Chinese Valentine's Day

August 10, 2016 0 Comments

What better way to celebrate Chinese Valentine’s Day (Qixi Festival) than with one of the most romantic and ancient love stories in Chinese history, passed on faithfully over the millennia… “The Cowherd and the Weaver Girl” was first recorded as a poem in the “Classic of Poetry” over 2,600 years ago, and continues to spark the imagination, and the heart-strings, today.

A poor yet noble and hardworking cowherder wins the love of a heavenly fairy, the youngest daughter of the Heavenly Queen. Known as Zhinu or Weaver Girl for her accomplishments in weaving the beautiful colours of the clouds in the sky, this celestial deity accepts a mortal life on earth, and spends many happy years with Cowherd, bearing him twins, a boy and a girl.

They say that many years on earth are equal to just one day in Heaven, and so it was that before too long the Jade Emperor sent his celestial soldiers to return Weaver Girl to the Heavenly Palace. Cowherd is blessed with certain abilities, and manages to follow them as far as the Celestial River - what we know as the Milky Way. Yet here he must wait, for no mortal can pass the Heavenly River.

Cowherd waits so patiently for his true love that a star appears next to the Celestial River - this is the star that we call Altair. Eventually the Jade Queen is moved by Cowherd’s sincerity and devotion, and makes a regal concession: once a year, on the night of Qi Xi - the 7th day of the 7th month in the Chinese lunar calendar - the star-crossed lovers are allowed to meet.

It is said that on that night all the magpies in the human world fly up to the celestial spheres and form a living bridge across the Heavenly River. It is also said that if you stand somewhere very quiet, and listen very hard, on the night of Qi Xi you can hear the loving whispers of the reunited Cowherd and Weaver Girl.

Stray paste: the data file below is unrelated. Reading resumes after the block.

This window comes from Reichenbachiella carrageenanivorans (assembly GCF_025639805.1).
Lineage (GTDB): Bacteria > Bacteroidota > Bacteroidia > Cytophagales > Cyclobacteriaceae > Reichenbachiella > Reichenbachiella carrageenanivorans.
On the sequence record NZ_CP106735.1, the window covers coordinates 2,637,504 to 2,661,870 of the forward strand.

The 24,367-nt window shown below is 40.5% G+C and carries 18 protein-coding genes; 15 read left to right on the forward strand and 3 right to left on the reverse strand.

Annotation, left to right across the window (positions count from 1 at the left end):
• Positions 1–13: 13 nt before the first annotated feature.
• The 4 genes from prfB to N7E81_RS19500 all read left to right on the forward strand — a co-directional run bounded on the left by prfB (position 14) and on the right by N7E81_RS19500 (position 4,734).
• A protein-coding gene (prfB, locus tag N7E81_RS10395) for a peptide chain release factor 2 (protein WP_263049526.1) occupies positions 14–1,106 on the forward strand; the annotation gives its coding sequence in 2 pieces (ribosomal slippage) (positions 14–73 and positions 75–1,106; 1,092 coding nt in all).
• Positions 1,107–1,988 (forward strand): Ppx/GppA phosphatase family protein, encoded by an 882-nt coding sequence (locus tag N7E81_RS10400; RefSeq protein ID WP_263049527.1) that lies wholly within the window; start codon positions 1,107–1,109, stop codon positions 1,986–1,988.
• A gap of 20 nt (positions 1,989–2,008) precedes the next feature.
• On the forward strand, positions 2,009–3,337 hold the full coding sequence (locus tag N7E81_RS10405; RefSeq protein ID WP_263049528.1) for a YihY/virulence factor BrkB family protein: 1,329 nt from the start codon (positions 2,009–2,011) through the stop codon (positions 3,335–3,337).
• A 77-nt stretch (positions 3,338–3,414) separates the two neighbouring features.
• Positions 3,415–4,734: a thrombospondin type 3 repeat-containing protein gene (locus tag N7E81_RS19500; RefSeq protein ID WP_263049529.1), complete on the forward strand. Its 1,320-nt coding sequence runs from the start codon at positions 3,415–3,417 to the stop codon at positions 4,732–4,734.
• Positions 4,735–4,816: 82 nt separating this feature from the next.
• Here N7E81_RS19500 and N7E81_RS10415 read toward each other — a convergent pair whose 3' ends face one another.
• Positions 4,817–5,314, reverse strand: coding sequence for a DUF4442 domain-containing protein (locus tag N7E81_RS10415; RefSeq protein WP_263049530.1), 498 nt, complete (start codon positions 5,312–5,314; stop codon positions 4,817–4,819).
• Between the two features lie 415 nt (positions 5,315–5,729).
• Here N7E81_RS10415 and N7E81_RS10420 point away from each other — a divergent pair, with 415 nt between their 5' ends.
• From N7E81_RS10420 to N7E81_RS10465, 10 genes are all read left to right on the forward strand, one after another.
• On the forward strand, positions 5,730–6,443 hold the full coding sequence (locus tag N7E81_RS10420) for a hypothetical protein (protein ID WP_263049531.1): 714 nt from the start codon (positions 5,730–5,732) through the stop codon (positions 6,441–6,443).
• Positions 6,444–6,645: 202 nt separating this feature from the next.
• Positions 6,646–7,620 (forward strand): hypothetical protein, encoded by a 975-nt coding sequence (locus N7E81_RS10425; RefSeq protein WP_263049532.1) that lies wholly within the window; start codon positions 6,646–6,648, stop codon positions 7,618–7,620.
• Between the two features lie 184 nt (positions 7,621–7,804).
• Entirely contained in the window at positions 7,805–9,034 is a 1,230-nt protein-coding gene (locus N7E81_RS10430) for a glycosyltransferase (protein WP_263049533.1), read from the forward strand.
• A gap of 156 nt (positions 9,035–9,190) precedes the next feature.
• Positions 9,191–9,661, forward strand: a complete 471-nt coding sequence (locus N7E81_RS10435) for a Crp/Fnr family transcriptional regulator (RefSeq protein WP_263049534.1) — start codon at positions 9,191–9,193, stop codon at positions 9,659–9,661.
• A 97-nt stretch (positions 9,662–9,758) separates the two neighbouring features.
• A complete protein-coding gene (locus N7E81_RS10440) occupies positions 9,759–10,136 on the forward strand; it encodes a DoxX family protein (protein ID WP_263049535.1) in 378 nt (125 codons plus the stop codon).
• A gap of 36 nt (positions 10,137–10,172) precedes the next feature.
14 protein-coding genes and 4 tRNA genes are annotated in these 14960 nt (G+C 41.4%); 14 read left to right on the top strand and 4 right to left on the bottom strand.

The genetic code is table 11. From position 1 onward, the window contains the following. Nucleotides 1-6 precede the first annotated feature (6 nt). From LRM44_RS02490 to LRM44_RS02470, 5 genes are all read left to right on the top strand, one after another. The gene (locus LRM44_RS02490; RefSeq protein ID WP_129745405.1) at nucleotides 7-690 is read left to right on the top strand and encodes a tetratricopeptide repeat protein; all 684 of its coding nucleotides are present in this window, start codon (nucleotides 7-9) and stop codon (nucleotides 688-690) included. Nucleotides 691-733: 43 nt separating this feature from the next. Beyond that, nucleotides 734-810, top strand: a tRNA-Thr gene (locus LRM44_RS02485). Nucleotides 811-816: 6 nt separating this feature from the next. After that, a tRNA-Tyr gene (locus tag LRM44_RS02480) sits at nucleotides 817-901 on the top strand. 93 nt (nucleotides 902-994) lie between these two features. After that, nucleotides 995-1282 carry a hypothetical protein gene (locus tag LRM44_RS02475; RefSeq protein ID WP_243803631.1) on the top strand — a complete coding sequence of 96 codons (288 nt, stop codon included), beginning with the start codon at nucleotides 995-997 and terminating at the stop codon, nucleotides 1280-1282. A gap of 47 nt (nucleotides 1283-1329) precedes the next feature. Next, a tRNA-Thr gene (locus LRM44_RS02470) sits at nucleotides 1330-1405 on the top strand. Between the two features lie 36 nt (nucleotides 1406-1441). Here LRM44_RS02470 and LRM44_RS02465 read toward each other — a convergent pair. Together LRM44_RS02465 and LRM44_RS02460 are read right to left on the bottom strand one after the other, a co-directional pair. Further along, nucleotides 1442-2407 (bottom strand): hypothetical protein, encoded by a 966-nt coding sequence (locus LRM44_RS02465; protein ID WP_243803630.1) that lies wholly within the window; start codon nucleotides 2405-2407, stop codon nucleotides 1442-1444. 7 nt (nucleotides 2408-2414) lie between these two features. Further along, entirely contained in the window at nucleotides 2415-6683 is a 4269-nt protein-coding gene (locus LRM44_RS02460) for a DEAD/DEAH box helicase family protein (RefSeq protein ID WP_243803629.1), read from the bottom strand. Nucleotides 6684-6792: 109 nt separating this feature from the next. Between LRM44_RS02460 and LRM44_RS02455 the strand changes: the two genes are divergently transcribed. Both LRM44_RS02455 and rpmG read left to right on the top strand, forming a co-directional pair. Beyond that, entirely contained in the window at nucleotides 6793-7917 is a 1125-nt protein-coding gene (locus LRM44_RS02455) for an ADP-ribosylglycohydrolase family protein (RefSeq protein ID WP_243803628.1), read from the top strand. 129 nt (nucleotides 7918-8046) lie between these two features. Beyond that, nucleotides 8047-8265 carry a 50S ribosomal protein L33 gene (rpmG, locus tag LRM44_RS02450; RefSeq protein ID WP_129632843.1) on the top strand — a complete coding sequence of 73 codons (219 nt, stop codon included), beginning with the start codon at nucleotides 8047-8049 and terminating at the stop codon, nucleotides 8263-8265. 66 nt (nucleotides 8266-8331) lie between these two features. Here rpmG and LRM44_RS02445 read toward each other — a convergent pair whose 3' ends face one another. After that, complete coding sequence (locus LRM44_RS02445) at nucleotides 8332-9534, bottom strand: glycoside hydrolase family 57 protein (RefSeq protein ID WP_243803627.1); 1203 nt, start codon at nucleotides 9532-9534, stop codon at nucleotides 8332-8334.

We now want to bring this story right into the 21st century with the romantic yet tragic tale of Zhou Xiangyang and Li Shanshan, our modern day Cowherd and Weaver Girl. Both are practitioners of Falun Gong, a meditation practice based on the universal principles of truth, compassion and forbearance, which has been brutally persecuted in China since 1999. Because of this on-going persecution, the couple have only been able to meet very rarely, just like the Cowherd and the Weaver Girl.
Zhou Xiangyang (L) and Li Shanshan (R). (Epoch Times)
Zhou Xiangyang and Li Shanshan had met only 3 times before Zhou was arrested in May 2003, simply for telling people about Falun Gong and the persecution. Zhou was sentenced to prison for 9 years, and tortured horrifically whilst detained. Hearing accounts of his inhumane treatment, Li felt the flames of compassion and love rise, and made the decision to marry Zhou whilst he was incarcerated. Hence their love affair was born.

In October 2009 Zhou was released on medical parole, and two months later the couple were married. But happiness did not last long - in March 2011 both husband and wife were detained, again for their practice of Falun Gong. This time they had a lot of support. The newly-weds were much loved, and over 7,000 friends, family and neighbours signed a petition demanding the couple’s release. International human rights organization Amnesty International also took up the cause, issuing an urgent appeal that the two be set free. The couple were finally released in 2012.

So does this tragic love story have a happy ending? No. The persecution of Falun Gong is still on-going, and innocent victims are still suffering. The latest news of Mr Zhou Xiangyang reveals him to be once more in prison, and again brutally treated. Like the Cowherd and the Weaver Girl, will the love of Zhou and Li ever be allowed to prosper and bloom? We hope so very much.

To commemorate Chinese Valentine’s Day, the ancient tale of Cowherd and Weaver Girl, and also the heroic and courageous love of Zhou Xiangyang and Li Shanshan, we bring you Chinese Trumpet Earrings in Gold and Pearl. The word for “trumpet” sounds similar to “cowherd” in Chinese, and the trumpet flower has long been associated with the ancient tale. Today we turn it into a metaphor for love and devotion against the odds, through all the pain and suffering. Happy Chinese Valentine’s day!
Produced by Ariel Tian. Edited by James Poulter.



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